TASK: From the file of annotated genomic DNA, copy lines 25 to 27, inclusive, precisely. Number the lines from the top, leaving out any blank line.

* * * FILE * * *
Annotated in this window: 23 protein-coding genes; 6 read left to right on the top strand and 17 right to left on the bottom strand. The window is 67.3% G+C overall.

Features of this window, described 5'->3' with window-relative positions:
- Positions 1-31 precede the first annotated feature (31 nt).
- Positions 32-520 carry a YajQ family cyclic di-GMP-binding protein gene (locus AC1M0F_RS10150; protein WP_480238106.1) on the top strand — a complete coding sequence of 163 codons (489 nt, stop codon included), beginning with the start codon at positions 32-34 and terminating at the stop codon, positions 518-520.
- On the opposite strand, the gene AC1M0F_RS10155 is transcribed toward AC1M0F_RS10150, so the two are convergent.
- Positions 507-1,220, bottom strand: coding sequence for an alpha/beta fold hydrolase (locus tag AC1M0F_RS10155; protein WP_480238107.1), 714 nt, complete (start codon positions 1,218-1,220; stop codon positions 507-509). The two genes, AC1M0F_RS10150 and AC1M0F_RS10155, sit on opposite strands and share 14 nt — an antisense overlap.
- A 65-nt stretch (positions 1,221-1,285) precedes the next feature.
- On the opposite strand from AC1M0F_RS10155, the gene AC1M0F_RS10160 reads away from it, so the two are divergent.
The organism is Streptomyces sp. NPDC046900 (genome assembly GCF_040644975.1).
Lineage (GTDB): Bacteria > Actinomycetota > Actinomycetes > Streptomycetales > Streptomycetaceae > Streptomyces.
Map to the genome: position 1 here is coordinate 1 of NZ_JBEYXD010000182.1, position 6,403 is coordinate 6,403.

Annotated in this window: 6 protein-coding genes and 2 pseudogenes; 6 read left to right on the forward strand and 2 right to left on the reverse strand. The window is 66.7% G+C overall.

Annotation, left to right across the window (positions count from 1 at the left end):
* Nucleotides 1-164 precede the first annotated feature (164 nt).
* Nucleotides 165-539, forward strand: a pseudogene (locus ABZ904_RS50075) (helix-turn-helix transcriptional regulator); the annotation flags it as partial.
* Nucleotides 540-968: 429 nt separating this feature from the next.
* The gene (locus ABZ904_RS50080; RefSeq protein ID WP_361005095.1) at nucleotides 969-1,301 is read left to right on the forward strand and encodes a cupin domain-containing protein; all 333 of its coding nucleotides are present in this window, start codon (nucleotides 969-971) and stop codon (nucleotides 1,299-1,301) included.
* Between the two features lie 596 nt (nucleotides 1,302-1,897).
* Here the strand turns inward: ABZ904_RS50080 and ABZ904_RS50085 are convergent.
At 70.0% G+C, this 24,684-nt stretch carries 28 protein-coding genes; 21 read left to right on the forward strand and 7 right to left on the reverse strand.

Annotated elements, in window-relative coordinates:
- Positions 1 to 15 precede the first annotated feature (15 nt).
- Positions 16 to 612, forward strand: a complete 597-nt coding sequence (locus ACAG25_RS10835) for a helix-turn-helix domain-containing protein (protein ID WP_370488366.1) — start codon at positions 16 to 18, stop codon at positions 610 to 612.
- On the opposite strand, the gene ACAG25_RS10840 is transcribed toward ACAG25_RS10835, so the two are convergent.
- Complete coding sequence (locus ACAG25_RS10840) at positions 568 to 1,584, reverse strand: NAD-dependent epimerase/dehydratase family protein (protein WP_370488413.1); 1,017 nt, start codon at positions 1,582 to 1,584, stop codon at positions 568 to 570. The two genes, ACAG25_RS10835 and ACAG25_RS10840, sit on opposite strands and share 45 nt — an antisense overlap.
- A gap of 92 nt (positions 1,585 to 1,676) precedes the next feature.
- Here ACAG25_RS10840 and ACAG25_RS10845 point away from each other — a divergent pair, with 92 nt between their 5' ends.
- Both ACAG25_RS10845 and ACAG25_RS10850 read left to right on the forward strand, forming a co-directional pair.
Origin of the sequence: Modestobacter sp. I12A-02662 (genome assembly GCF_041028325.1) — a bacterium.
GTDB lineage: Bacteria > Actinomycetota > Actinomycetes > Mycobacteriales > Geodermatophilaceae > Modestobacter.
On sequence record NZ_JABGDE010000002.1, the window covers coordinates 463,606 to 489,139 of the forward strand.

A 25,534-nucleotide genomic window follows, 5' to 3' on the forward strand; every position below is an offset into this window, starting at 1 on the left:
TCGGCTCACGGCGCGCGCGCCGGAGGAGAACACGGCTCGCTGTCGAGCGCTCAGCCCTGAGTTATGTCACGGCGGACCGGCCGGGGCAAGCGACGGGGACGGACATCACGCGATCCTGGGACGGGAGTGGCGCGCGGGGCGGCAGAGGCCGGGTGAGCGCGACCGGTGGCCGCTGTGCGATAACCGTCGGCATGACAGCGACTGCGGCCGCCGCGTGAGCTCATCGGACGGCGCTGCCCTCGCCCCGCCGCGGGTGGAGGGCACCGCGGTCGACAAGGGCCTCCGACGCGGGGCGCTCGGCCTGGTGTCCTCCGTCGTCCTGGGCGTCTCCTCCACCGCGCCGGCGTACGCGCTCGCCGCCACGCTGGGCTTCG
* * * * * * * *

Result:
- Complete coding sequence (locus ACAG25_RS10840) at positions 568 to 1,584, reverse strand: NAD-dependent epimerase/dehydratase family protein (protein WP_370488413.1); 1,017 nt, start codon at positions 1,582 to 1,584, stop codon at positions 568 to 570. The two genes, ACAG25_RS10835 and ACAG25_RS10840, sit on opposite strands and share 45 nt — an antisense overlap.
- A gap of 92 nt (positions 1,585 to 1,676) precedes the next feature.
- Here ACAG25_RS10840 and ACAG25_RS10845 point away from each other — a divergent pair, with 92 nt between their 5' ends.